Ms. Hermann brought with her a mess from her days coaching volleyball at Tennessee. Before it is untangled, we’ll surely hear some more comments from the governor of New Jersey. Rutgers may even introduce a replacement for its president. But not yet. A series of meetings was scheduled last week between Hermann and the athletic administration but not all of the invitees were able to attend and the sessions were temporarily cancelled. In the interim, when asked how Ms. Hermann’s past record wasn’t examined more closely before her hiring, Rutgers President Robert Barchi said that the school undertook a search for a new Athletic Director that was “deliberate at every stage”. But that search seems to have ignored Hermann’s conduct at Tennessee where in 1996 her coaching conduct was labeled “abusive” and led to her being named a defendant in at least 2 lawsuits filed by some members of that team. She was accused of calling her team members “whores, alcoholics and learning disabled” and creating a hostile environment, with 15 members of that team signing a publicly released letter attesting to their version of the facts. Hermann eventually resigned as coach and became an athletic department administrator but a jury awarded the group of 15 a verdict of $150,000.

This was public information. And let’s not forget that Rutgers was searching for an Athletic Director because of allegations of similar abuse against the men’s basketball coach, downplayed by the then-AD who was later fired. Yet when members of a 26-person search committee delivered biographical material about Hermann to Rutgers, it appears that those who were to make the selection either considered such facts unimportant or uninteresting. Now Rutgers has another mess on its hands. Julie Hermann has refused to resign her appointment and no one else is making a move to oust her at least for now. Fears of more lawsuits? We’ll keep watching.

The Eagles and Nick Foles

Nick Foles wore a faded blue University of Arizona cap pulled down low on his head and a red Wildcat polo shirt to match, and he appeared to be just having fun at a game last week. The young Eagles’ quarterback was at RPL Park in Chester, supporting Arizona in the USA Seven Collegiate Rugby Championship, where he said, “Anytime I can go watch my alma mater, it’s pretty special.” After attending Michigan State for his freshman year, Foles transferred to Arizona and started 10 games a season during his first two years there. He finished his college career with the Wildcats’ racking up 10,011 passing yards and 67 touchdowns. He says he doesn’t get to see his old school play very often and when Dave Sifton, the Arizona rugby coach, asked him to attend he jumped at the chance. Foles never played rugby. “You’ve got to be a tough dude to play it,” he admitted. “No pads. They do what they do. I like throwing the ball down field. I don’t know if I could throw it side to side.” So, he says, “I’ll stay with football.” I continue to think that we will see more of Nick Foles at QB for the Eagles in the 2013 that many seem to predict at the moment.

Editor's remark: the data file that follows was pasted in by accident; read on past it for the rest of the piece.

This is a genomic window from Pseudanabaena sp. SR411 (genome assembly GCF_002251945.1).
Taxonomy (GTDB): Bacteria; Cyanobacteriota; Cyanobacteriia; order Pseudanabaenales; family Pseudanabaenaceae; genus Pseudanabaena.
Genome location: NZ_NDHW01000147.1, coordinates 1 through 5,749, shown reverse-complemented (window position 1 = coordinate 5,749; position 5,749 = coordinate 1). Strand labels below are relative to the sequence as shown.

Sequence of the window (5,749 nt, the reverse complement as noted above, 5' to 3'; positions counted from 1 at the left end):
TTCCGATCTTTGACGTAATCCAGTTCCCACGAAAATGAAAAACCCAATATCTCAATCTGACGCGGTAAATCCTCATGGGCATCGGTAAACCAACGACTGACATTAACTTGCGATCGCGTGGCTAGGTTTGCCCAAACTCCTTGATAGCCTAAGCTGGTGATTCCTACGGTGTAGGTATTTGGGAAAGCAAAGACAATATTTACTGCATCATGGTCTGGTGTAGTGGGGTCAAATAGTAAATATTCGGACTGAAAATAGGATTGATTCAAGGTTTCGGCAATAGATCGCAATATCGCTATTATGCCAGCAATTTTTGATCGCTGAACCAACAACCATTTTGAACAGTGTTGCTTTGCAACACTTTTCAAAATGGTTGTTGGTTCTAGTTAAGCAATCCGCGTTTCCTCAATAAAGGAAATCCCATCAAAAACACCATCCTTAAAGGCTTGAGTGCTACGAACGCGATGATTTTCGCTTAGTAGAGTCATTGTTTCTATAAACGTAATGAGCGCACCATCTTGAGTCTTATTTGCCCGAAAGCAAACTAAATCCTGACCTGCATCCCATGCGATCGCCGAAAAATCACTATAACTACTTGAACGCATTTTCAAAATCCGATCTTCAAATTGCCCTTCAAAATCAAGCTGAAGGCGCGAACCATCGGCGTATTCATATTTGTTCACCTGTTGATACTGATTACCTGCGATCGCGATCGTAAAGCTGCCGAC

Cliff Lee

The Phillies win last Sunday over Milwaukee was one for the books. Cliff Lee and his team mates led by 5 after the first inning. They led by 7 after the second thanks to a Domonic Brown homer in the first and a triple in the second. Brown is on fire these days. The game stayed that way until the eighth inning and then the pleasure of watching Cliff Lee really began. He struck out 11, walked none before cramping up in the heat wave and leaving with 2 outs and a 701 lead. Justin DeFrates came on to give up a grand slam to Jonathan Lucroy that was later changed to a triple. The bullpen was battered and shaky, the availability of pitchers was questionable. Antonio Bastardo restored some kind of order to the game and everyone left the field in a state of exhaustion. The Phillies and Lee escaped with a 7-5 victory. A game to remember? I’d say it was one to put in the archives.

Other Notes

As we await the big golf tournament at Merion East, a look at the LPGA doings of last week down at the shore sets things up pretty well. Thirty-eight-year-old Karrie Webb won on the Ladies’ Tour for the first time in a couple of years, taking the LPGA Classic at Seaview in Galloway Township by 2 strokes. It was her career win Number 39. She had to overcome tough conditions as she took the Shop Rite Classic with the wind whipping at about 20 m.p.h. around the Stockton Seaview Hotel, making it very tough on the Hall of Fame player. She came from 5 strokes back to win, shooting a 3-under-par 68. Her rounds were 72, 69, and 68 for 209 including at least 6 putts in the 5 to 8 foot range. Meanwhile, Matt Kuchar won the Memorial in Dublin, Ohio, sinking 2 putts from 20 feet to defeat Kevin Chappel. Kuchar joined Tiger Woods as the only players with more than one win this year on the PGA Tour. Woods had won 3 times in his last 4 starts but couldn’t handle the Memorial this time at Muirfield Village.

Eagles wide receiver, DeSean Jackson, changed agents during the past week, ending his relationship with Drew Rozenhaus and, possibly, signing up with RocNation Sports. He has to wait 5 days after he files papers with the players union before he can meet with other potential agents.